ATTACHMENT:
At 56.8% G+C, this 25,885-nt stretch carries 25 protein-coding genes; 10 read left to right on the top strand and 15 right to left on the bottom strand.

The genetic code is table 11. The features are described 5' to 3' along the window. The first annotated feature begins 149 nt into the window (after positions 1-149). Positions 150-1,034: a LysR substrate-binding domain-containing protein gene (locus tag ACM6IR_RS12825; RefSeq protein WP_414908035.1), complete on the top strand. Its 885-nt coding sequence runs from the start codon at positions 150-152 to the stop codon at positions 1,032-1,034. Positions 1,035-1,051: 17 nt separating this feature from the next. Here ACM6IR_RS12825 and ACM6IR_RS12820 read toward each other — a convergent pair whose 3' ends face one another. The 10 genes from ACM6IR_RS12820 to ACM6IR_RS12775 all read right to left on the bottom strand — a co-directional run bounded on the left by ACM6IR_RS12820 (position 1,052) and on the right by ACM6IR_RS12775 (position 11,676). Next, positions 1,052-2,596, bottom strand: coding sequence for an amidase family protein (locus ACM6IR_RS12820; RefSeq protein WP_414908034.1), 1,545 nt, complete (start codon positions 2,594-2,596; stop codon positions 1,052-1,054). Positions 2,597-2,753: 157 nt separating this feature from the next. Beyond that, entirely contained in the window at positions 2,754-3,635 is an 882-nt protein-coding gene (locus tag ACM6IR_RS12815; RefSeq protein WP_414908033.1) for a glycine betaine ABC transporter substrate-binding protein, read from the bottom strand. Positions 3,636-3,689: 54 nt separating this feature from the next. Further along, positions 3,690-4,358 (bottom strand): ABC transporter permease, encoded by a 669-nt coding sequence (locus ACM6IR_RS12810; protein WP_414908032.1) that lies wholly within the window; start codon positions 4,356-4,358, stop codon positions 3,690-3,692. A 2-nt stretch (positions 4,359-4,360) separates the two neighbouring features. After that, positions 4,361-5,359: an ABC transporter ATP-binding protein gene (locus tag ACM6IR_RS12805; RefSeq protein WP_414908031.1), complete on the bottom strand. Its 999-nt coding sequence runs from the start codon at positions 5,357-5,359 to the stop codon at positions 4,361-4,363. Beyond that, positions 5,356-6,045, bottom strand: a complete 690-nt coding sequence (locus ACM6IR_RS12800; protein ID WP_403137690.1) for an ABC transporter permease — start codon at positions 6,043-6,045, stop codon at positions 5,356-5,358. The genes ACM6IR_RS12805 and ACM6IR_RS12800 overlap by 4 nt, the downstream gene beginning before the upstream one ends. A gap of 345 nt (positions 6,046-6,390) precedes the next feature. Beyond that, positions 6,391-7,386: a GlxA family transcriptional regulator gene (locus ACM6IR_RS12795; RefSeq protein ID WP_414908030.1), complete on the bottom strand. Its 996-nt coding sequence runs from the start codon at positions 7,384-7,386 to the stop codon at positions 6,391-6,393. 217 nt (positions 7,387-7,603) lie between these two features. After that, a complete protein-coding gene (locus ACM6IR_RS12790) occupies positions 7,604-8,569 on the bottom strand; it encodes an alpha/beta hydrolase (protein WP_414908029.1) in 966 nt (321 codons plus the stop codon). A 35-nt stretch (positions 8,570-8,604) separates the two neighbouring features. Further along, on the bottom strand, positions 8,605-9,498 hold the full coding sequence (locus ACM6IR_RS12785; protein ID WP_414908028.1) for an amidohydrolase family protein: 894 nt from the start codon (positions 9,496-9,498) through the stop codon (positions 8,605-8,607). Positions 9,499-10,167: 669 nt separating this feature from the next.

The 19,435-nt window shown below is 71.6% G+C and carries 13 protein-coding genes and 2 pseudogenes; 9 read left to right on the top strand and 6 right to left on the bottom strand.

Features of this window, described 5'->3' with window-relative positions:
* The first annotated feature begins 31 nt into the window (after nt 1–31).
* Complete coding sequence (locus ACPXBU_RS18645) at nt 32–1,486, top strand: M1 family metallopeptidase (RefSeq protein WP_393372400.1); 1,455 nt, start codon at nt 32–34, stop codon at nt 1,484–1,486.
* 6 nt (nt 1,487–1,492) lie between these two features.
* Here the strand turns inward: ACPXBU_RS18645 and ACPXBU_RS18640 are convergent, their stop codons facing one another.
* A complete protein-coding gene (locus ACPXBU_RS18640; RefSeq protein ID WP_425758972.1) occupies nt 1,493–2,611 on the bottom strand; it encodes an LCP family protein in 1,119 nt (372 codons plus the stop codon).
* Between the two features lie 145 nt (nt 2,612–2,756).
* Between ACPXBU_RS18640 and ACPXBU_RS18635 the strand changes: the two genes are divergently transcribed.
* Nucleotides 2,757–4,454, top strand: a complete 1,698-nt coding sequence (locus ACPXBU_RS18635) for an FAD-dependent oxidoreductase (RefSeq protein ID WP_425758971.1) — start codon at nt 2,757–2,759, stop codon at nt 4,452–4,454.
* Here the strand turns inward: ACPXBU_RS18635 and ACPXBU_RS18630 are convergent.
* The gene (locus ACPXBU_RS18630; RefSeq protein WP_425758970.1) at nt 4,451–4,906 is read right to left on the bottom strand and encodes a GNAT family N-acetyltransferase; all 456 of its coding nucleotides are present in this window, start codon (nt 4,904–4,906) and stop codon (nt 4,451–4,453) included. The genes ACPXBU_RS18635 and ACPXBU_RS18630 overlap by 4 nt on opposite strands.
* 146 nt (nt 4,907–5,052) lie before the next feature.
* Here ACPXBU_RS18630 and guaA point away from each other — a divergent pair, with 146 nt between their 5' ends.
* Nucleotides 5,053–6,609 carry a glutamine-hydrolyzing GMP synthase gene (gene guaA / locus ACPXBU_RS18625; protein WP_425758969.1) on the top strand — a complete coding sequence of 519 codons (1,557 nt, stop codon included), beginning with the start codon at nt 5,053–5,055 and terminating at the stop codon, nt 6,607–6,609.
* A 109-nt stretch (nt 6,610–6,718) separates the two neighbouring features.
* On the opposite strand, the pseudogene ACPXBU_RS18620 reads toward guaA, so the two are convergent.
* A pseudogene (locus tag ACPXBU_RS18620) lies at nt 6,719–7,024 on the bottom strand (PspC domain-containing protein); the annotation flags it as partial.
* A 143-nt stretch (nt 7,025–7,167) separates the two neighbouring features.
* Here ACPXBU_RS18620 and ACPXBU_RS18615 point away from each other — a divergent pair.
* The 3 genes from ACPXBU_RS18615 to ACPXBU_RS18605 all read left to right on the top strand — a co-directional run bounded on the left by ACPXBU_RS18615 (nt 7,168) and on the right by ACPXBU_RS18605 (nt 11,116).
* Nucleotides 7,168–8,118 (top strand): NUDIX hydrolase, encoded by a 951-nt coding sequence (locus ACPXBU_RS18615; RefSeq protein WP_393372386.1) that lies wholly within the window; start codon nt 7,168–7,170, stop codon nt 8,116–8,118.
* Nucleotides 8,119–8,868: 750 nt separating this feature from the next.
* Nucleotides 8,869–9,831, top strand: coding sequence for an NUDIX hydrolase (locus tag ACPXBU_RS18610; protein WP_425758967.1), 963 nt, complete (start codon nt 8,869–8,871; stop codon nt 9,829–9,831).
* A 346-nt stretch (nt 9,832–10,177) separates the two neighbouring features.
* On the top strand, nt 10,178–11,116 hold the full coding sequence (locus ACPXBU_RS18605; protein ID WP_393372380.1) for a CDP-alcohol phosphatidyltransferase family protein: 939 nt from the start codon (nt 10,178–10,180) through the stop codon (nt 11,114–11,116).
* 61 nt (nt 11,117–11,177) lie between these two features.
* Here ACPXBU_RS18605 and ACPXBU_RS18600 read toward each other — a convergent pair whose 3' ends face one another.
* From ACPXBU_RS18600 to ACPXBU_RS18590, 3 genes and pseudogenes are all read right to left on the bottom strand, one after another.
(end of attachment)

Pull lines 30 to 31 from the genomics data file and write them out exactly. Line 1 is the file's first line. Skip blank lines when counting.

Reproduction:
* Here ACPXBU_RS18605 and ACPXBU_RS18600 read toward each other — a convergent pair whose 3' ends face one another.
* From ACPXBU_RS18600 to ACPXBU_RS18590, 3 genes and pseudogenes are all read right to left on the bottom strand, one after another.